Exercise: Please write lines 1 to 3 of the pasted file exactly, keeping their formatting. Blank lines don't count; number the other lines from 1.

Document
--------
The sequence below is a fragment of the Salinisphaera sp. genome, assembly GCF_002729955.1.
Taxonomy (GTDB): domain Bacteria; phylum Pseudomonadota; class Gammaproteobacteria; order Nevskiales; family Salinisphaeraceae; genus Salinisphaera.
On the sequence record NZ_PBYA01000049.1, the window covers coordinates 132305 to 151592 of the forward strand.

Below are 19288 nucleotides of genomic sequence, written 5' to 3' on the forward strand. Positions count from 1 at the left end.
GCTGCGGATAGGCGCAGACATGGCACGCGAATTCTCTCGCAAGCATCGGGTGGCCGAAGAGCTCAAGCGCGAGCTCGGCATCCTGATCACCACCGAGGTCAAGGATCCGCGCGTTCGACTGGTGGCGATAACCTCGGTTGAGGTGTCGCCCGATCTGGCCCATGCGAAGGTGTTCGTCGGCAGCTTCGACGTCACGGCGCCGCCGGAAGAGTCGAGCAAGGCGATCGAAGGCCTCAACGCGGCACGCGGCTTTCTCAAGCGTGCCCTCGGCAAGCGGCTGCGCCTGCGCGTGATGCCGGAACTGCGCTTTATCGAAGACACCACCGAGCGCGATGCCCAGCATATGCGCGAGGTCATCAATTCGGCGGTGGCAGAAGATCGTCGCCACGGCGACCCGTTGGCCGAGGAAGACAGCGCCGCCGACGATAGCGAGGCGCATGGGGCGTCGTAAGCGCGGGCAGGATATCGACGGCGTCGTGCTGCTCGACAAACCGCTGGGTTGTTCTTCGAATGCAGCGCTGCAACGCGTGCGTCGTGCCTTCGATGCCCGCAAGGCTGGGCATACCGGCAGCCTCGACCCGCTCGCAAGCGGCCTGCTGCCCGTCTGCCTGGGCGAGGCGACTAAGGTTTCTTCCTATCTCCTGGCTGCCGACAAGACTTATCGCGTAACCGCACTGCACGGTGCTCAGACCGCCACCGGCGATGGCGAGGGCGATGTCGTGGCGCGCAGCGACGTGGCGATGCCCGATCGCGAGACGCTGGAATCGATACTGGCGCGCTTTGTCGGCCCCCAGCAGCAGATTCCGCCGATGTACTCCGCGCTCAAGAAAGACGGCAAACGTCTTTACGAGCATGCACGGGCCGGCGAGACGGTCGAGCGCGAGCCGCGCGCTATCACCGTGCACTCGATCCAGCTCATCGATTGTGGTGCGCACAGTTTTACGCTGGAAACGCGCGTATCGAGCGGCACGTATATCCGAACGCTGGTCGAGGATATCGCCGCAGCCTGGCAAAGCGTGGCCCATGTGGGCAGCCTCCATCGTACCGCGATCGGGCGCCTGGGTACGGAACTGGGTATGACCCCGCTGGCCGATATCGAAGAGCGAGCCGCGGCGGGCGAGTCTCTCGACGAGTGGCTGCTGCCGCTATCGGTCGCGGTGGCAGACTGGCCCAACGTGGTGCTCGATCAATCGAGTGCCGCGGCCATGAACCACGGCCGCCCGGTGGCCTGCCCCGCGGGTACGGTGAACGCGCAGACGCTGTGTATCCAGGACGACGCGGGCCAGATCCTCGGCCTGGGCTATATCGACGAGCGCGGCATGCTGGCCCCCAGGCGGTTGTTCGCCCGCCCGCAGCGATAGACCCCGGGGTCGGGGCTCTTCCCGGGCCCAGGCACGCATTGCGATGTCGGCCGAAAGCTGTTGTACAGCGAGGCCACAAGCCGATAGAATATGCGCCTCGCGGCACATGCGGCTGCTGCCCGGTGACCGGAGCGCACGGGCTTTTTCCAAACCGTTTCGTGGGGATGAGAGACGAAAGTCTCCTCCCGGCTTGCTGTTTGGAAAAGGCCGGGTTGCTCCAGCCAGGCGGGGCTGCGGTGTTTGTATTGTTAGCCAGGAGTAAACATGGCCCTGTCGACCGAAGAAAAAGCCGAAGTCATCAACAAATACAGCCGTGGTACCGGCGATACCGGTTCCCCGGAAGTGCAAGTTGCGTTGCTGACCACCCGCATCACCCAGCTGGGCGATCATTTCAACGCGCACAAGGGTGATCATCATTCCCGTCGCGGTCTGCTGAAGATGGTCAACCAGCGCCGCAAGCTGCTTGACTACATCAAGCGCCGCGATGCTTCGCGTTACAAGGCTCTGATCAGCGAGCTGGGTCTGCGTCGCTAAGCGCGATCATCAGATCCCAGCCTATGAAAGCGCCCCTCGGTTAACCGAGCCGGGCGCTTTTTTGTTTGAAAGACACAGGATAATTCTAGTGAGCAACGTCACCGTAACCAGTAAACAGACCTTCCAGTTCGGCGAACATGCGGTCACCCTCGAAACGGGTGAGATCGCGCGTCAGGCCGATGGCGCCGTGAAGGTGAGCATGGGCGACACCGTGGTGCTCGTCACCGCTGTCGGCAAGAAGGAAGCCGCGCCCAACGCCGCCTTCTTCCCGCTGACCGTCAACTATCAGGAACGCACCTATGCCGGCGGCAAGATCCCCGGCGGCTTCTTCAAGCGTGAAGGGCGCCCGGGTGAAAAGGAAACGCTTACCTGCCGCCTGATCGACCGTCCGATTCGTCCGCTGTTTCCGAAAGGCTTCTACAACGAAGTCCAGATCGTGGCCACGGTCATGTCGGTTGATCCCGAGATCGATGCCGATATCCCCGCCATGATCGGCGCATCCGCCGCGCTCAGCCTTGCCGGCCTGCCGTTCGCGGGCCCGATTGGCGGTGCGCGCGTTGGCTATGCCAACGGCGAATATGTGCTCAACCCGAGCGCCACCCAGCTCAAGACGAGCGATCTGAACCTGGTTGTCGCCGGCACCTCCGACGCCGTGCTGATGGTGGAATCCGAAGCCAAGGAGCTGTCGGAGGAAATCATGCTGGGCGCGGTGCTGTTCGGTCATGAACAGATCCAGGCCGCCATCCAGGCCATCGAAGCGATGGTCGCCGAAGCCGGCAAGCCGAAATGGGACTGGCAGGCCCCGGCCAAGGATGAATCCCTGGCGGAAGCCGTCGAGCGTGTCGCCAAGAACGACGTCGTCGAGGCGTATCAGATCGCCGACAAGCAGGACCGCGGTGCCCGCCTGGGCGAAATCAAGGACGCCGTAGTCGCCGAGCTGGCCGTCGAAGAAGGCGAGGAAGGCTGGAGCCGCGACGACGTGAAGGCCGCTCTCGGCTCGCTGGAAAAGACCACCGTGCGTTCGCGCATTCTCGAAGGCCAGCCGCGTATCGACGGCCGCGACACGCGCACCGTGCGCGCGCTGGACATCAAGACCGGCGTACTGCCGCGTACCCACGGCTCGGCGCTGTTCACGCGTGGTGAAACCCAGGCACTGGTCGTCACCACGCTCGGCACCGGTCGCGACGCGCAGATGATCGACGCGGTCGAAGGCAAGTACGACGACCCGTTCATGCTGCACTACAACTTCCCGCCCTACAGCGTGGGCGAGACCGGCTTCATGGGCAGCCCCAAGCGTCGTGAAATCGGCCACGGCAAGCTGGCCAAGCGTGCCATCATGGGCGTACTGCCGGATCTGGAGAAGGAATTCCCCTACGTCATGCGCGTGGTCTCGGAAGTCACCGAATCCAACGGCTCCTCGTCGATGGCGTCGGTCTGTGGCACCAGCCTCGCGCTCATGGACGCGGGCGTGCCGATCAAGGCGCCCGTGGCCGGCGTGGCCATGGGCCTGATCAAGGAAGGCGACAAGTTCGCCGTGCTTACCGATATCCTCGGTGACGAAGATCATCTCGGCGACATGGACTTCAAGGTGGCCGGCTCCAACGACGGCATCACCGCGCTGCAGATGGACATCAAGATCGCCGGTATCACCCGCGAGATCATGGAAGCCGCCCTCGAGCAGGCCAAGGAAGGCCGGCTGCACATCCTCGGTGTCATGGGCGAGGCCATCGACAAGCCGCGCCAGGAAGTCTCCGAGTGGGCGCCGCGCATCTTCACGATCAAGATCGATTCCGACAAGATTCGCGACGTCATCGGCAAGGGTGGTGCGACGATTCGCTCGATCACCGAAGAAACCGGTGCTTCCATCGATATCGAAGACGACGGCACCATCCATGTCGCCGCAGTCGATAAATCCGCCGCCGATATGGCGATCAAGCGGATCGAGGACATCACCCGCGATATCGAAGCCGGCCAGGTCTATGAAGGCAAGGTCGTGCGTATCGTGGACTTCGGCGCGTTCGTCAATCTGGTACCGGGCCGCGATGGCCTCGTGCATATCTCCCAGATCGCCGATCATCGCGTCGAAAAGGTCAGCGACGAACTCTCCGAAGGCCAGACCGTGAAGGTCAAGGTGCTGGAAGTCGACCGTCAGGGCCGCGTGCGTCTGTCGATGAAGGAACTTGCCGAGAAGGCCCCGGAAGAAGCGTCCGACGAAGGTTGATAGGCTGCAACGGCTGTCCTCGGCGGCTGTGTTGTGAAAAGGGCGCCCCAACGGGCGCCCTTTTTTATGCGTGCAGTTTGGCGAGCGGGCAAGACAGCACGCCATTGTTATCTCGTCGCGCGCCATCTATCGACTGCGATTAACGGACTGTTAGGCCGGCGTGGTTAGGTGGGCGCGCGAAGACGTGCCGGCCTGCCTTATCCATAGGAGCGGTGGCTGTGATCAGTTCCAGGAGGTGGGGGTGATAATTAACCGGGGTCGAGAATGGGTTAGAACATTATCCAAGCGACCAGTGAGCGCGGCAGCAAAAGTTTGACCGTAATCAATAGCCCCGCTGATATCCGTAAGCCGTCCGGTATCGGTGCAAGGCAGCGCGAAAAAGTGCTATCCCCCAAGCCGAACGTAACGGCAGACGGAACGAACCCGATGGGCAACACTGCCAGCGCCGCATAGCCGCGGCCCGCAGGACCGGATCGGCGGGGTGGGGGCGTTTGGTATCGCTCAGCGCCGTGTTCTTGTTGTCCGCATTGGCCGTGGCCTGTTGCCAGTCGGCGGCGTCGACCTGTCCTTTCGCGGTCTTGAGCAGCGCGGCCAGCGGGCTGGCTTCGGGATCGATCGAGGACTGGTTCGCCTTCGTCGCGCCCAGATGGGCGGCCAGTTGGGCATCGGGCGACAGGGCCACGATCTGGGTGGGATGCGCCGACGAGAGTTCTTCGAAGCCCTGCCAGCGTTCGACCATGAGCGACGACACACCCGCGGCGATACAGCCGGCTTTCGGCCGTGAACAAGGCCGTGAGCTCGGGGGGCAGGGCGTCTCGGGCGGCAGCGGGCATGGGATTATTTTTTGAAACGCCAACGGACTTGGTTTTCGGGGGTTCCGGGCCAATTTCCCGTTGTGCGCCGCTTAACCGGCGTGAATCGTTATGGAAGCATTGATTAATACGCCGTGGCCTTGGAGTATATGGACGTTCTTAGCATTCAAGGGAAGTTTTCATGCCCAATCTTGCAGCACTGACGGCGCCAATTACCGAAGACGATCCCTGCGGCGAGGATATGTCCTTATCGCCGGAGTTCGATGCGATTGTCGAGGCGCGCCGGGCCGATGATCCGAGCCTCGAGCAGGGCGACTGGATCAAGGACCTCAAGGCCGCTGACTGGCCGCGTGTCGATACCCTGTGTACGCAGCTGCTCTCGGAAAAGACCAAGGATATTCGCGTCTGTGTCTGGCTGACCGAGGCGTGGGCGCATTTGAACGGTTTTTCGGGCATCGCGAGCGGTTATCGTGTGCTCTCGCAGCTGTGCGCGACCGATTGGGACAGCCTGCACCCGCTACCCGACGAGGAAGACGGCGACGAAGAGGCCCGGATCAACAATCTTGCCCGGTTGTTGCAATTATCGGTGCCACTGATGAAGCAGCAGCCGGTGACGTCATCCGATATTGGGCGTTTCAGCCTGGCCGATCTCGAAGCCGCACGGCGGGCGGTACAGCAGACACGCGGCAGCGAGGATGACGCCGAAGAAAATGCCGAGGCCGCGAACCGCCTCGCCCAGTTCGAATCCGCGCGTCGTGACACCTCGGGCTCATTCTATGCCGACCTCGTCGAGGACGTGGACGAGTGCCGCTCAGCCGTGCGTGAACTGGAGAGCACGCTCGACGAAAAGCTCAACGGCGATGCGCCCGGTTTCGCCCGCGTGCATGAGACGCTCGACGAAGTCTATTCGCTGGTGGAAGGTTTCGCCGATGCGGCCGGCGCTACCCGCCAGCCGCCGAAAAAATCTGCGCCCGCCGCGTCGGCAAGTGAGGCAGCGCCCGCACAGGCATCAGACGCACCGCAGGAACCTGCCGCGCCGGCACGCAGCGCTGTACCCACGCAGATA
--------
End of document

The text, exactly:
The sequence below is a fragment of the Salinisphaera sp. genome, assembly GCF_002729955.1.
Taxonomy (GTDB): domain Bacteria; phylum Pseudomonadota; class Gammaproteobacteria; order Nevskiales; family Salinisphaeraceae; genus Salinisphaera.
On the sequence record NZ_PBYA01000049.1, the window covers coordinates 132305 to 151592 of the forward strand.